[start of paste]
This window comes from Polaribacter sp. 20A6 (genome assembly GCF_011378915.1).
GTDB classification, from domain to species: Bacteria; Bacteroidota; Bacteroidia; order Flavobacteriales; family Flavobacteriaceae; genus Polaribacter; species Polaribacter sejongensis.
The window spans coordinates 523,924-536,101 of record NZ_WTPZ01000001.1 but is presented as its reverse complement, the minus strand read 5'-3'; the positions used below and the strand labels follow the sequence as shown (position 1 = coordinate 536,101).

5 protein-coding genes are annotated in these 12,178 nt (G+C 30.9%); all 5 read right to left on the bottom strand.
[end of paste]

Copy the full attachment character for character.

This window comes from Polaribacter sp. 20A6 (genome assembly GCF_011378915.1).
GTDB classification, from domain to species: Bacteria; Bacteroidota; Bacteroidia; order Flavobacteriales; family Flavobacteriaceae; genus Polaribacter; species Polaribacter sejongensis.
The window spans coordinates 523,924-536,101 of record NZ_WTPZ01000001.1 but is presented as its reverse complement, the minus strand read 5'-3'; the positions used below and the strand labels follow the sequence as shown (position 1 = coordinate 536,101).

5 protein-coding genes are annotated in these 12,178 nt (G+C 30.9%); all 5 read right to left on the bottom strand.